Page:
Tests and trainings included in response to Radiological and Nuclear threats (PART I)
By Radoslaw Trawinski, Crisis Management Specialist involved in Security Research Projects
"RN threat situation has a different characteristic than a virus spread but still in many cases would involve the same group of first responders, decision makers and other stakeholders."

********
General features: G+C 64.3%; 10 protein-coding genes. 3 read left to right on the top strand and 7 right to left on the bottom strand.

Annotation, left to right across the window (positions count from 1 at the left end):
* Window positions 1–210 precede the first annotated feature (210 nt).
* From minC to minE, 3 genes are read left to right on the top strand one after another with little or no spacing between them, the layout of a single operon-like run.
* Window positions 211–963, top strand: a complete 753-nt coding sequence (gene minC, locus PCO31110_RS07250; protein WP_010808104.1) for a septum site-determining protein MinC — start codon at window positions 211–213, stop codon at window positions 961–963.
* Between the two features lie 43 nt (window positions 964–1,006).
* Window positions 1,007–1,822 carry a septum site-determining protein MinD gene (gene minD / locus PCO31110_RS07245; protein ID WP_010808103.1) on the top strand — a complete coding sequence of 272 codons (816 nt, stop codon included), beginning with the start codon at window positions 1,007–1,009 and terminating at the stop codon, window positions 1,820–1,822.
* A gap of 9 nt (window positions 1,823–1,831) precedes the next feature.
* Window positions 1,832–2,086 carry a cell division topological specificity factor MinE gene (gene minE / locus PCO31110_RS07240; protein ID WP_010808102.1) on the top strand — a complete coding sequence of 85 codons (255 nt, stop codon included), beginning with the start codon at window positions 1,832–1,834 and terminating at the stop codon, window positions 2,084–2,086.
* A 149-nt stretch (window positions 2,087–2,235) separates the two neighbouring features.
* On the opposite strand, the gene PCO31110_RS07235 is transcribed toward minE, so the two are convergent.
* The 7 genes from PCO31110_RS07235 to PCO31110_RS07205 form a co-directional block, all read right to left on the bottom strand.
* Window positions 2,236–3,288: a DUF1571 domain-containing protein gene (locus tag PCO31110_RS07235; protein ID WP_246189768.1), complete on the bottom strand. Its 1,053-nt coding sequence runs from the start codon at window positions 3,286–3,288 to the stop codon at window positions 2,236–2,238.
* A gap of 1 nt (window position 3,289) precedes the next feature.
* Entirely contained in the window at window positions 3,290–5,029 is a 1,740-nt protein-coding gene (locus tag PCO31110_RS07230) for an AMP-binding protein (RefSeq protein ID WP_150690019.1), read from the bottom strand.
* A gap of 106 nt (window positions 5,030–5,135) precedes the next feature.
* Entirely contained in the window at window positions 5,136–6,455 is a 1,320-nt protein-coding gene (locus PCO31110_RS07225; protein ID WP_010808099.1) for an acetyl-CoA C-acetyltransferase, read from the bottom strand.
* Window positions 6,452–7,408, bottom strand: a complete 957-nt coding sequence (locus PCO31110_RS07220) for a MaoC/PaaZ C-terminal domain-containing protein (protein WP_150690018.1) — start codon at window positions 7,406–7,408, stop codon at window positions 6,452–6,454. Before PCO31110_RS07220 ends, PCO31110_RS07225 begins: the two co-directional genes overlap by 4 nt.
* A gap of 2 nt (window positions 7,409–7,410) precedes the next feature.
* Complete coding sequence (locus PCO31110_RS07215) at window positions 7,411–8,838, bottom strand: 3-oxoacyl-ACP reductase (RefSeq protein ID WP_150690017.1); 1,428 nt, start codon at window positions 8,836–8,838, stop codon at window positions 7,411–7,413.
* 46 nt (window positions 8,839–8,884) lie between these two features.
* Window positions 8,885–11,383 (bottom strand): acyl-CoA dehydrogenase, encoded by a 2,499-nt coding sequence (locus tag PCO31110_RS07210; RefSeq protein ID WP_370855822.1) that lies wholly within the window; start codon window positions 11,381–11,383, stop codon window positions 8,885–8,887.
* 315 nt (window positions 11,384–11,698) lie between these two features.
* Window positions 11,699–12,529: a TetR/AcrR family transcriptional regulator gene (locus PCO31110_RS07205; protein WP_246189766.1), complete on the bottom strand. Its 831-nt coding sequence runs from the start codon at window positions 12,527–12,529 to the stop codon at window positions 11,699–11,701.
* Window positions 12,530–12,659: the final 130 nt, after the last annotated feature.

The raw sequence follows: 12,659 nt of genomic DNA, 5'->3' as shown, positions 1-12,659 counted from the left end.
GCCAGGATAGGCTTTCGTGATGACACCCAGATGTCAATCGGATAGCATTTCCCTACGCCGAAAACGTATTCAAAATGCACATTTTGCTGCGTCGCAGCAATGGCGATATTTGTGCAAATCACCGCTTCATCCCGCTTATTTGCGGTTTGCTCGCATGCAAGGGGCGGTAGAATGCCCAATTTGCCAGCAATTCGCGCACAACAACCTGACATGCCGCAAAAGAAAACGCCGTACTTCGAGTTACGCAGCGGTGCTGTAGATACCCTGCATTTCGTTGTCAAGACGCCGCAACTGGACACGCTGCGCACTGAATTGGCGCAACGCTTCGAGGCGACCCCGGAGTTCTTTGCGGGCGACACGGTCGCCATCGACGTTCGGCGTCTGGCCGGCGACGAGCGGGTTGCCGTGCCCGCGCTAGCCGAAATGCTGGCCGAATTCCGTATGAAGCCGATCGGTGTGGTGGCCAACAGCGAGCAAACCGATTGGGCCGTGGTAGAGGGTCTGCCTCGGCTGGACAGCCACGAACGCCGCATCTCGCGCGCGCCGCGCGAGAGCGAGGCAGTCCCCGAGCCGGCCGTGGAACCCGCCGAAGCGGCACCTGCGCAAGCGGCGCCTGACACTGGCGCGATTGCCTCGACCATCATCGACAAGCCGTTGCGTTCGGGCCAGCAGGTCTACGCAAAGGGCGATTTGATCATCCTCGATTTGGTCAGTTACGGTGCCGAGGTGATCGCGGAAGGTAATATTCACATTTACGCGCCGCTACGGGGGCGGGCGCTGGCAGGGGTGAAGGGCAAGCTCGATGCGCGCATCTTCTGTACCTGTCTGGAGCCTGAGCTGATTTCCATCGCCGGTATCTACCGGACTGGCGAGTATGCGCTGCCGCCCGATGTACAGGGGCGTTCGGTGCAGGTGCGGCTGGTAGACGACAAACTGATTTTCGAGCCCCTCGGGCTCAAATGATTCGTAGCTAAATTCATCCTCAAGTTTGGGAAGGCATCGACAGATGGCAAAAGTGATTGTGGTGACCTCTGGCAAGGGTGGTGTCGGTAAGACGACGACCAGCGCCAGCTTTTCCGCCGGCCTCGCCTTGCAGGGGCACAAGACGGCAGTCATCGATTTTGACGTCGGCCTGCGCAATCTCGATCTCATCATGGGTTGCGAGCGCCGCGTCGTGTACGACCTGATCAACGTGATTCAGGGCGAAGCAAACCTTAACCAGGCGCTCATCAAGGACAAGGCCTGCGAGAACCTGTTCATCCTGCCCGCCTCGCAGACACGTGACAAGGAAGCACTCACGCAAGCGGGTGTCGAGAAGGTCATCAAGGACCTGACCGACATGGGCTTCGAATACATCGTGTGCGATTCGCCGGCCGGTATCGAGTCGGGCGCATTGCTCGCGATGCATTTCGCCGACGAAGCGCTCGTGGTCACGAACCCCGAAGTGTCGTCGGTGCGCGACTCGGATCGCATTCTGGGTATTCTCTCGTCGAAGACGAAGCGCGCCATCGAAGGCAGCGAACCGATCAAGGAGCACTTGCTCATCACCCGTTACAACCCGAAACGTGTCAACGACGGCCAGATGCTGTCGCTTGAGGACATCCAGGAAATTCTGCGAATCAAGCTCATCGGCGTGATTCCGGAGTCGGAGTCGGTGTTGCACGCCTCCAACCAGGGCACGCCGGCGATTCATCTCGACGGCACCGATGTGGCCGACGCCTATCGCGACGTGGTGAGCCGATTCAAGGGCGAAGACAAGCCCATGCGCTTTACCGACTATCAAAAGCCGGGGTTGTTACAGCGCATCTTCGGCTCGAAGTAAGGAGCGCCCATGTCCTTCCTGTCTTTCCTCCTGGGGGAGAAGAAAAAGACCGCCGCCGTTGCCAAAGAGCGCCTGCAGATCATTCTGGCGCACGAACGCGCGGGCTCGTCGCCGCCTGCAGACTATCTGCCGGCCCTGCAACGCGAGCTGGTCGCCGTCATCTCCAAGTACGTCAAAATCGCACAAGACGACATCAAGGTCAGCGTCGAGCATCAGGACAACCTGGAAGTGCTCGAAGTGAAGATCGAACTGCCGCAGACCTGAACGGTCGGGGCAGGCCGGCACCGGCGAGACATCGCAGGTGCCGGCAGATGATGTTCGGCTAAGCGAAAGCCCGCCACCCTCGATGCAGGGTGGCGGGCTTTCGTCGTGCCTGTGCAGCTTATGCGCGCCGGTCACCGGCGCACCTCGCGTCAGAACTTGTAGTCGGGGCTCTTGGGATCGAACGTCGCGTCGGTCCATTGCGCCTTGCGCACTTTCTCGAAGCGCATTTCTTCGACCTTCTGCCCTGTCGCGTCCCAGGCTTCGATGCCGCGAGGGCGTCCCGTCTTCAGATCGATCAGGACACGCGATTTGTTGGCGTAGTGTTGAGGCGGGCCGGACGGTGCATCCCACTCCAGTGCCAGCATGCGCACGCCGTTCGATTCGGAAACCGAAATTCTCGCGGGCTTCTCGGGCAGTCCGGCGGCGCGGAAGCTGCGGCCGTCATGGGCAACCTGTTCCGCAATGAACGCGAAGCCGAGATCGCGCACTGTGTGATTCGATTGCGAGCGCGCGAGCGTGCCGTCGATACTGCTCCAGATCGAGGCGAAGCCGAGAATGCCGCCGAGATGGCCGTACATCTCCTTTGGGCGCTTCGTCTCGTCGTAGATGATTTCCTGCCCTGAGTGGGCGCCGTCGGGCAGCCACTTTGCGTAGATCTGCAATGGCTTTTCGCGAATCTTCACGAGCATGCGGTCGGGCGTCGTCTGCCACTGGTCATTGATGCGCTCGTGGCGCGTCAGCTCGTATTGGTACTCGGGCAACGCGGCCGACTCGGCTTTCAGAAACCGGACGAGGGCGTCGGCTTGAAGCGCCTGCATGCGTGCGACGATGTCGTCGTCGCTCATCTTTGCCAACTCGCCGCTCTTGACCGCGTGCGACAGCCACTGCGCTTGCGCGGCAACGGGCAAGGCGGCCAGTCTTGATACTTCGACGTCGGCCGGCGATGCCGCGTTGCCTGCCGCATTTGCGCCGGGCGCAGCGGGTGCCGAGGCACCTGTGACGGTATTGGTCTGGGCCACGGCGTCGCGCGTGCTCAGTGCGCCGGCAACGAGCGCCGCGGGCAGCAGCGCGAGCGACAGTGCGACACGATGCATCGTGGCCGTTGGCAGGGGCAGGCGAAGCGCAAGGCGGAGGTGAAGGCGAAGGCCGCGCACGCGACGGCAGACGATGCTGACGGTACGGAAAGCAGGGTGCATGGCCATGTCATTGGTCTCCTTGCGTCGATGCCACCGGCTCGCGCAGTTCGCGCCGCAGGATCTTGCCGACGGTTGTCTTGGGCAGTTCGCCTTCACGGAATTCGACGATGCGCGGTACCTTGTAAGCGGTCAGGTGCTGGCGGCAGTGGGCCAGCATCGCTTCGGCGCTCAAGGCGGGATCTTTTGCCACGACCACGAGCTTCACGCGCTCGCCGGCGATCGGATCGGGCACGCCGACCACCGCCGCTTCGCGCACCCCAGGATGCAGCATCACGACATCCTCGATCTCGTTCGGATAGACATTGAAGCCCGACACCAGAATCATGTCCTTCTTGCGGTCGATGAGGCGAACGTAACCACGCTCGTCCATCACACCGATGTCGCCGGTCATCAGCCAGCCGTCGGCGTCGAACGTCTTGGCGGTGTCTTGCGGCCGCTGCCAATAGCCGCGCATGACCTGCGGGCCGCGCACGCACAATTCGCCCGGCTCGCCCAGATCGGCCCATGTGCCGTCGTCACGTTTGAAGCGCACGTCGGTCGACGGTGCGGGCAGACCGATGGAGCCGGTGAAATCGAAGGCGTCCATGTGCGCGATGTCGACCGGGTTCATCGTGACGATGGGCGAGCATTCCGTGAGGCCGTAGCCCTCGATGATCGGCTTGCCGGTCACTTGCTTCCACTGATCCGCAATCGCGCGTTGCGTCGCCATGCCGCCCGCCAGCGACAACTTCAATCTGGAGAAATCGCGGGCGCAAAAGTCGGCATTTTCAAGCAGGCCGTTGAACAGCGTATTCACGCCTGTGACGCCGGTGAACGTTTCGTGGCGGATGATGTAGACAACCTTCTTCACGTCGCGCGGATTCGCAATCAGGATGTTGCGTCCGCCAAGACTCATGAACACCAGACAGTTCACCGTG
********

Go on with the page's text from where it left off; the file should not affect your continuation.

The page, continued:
Pandemic of Coronavirus brought many changes in people’s lives all over the world. It had an impact on our work, lifestyle, habits and health. One of the additional effects of COVID-19 crisis is the increase of public awareness regarding resilience and capabilities of public emergency services and medical research institutes. Doctors, nurses, police officers, scientists are now called “frontline fighters”, many of them are treated as local heroes and their actions are followed by all media 24 hours a day. Unfortunately, pandemic also exposed many examples of insufficiency in a healthcare system, holes in security procedures, chaotic implementation of extraordinary law regulations and massive distribution of misinformation. Now every person, not only an expert, knows, that there are still several domains in which global civilization needs to improve in order to properly respond to these kinds of threats. This way we reached one aspect that could be easily missed in Coronavirus situation. Biological threat, such as this virus, is not the only source which can cause this kind of big-scale crisis. Radiological and Nuclear (RN) incidents may be as deadly or even more. RN threat situation has a different characteristic than a virus spread but still in many cases would involve the same group of first responders, decision makers and other stakeholders. RN situation did not happen now, but history shows that it may happen anytime and almost anywhere in the world. Building on past experience, what can be done today to improve our safety in this domain? H2020 INCLUDING initiative is about to provide several answers to that question. Project INCLUDING (Innovative cluster for radiological and nuclear emergencies) is an EU-funded project under Horizon 2020 Security program, focused on response to RN threats. Its main goal is to develop multi-national cooperation system which will improve test and training methodologies for first responders and their equipment and also enable to increase effectiveness of expensive and highly specialized RN training infrastructure in Europe.